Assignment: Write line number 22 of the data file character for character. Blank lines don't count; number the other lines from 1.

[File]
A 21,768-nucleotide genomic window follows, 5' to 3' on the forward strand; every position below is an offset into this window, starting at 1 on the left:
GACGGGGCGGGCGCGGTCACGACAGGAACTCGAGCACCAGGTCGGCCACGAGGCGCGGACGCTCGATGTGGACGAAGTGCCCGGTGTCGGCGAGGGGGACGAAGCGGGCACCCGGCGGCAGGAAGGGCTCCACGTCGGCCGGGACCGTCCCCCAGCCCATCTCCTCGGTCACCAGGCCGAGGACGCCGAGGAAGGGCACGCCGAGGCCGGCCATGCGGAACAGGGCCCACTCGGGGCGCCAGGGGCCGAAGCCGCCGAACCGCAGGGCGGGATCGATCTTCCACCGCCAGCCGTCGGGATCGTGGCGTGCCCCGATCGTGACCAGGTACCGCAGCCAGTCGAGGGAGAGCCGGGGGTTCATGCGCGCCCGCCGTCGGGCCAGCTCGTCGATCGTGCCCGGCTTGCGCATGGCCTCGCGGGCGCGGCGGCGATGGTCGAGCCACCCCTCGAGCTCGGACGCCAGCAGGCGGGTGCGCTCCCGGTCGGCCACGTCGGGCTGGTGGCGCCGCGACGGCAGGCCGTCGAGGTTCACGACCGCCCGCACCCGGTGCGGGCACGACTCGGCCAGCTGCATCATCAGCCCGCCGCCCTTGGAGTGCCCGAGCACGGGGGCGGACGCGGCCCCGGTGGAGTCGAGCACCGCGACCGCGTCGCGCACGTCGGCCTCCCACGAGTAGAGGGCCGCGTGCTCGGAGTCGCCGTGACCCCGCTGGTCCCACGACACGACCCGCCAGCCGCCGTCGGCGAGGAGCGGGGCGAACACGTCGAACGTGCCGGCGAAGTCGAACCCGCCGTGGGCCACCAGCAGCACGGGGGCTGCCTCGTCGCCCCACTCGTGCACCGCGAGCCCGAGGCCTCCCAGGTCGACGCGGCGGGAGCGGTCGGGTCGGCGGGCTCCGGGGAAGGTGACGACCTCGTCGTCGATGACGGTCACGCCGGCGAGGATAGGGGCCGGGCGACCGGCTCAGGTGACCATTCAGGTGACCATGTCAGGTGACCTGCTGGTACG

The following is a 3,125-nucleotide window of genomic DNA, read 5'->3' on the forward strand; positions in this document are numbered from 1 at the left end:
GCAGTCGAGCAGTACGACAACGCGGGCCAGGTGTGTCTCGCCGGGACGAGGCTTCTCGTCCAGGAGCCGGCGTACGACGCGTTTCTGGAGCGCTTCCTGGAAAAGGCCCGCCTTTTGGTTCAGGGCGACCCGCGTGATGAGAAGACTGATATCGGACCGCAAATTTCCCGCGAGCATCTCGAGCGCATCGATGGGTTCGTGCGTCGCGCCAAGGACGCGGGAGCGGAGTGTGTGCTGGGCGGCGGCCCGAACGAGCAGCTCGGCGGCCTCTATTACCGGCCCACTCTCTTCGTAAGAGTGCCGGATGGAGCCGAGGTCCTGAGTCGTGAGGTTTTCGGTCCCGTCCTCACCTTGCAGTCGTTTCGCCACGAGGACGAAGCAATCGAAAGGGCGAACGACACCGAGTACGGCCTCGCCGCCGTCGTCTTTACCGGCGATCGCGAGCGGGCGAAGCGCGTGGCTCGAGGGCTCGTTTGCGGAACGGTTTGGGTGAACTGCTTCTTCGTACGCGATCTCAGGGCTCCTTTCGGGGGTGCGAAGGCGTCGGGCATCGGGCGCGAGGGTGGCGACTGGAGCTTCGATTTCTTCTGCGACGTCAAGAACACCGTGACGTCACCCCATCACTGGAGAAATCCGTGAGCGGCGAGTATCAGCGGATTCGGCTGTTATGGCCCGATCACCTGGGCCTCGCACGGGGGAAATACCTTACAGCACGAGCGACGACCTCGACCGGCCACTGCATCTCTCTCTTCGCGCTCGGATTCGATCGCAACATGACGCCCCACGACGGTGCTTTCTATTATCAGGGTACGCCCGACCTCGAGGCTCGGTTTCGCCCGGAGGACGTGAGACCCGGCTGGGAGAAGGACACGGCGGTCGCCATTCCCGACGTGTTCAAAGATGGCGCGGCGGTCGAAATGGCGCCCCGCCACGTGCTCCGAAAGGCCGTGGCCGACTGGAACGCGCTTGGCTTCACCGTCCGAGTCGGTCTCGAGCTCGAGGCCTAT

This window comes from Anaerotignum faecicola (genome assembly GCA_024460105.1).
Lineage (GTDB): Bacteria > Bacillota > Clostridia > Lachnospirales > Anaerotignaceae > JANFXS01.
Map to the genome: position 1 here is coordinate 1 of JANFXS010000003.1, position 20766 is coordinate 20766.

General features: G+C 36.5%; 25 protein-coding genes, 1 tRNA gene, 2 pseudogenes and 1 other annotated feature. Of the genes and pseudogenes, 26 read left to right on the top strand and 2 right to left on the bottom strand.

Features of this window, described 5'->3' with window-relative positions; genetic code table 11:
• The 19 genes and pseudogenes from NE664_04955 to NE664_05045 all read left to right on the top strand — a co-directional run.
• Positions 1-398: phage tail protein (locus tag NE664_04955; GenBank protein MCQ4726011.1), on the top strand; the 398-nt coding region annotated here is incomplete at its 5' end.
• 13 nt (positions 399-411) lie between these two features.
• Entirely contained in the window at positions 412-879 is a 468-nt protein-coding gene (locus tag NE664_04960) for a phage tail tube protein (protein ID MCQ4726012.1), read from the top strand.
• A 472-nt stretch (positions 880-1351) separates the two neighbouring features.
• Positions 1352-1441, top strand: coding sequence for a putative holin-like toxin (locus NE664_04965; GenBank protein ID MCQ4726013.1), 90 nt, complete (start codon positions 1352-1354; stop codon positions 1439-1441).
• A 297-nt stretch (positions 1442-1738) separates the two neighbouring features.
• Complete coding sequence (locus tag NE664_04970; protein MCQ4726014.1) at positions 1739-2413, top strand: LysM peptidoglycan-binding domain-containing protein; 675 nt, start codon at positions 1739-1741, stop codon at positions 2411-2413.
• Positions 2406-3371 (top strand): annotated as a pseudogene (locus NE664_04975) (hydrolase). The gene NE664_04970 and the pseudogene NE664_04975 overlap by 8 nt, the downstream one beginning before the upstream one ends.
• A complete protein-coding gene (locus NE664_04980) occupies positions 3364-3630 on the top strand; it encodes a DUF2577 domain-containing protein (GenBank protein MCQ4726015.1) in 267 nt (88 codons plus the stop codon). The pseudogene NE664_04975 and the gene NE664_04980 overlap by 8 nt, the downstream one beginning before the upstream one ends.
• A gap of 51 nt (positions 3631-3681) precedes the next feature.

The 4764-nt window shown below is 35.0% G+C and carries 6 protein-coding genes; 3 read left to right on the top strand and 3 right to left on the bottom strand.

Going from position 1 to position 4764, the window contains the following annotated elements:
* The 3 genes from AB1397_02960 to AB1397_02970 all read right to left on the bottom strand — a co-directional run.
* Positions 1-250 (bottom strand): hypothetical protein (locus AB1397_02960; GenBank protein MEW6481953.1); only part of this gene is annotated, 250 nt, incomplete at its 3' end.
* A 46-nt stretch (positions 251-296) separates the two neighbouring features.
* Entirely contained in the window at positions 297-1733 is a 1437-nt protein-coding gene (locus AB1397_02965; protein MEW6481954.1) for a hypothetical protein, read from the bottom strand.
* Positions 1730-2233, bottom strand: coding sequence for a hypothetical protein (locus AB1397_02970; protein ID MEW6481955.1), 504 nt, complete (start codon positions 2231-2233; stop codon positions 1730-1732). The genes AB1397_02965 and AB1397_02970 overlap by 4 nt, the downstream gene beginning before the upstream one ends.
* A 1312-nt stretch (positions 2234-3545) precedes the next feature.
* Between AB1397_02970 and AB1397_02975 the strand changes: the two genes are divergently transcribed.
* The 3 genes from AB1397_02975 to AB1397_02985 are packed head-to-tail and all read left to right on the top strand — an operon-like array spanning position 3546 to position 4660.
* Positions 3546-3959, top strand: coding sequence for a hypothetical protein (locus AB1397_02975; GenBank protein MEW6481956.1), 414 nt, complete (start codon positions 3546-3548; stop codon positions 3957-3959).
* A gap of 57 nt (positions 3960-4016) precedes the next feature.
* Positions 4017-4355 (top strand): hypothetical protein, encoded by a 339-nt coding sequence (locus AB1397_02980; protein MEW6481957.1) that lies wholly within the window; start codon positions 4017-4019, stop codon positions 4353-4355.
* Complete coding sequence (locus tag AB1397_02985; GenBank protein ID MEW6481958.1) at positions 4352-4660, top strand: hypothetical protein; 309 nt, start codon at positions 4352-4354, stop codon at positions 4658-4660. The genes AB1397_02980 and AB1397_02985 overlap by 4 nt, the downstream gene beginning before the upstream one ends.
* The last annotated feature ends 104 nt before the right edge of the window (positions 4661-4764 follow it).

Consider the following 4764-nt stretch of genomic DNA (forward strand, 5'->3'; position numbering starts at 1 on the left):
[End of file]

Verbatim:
Going from position 1 to position 4764, the window contains the following annotated elements: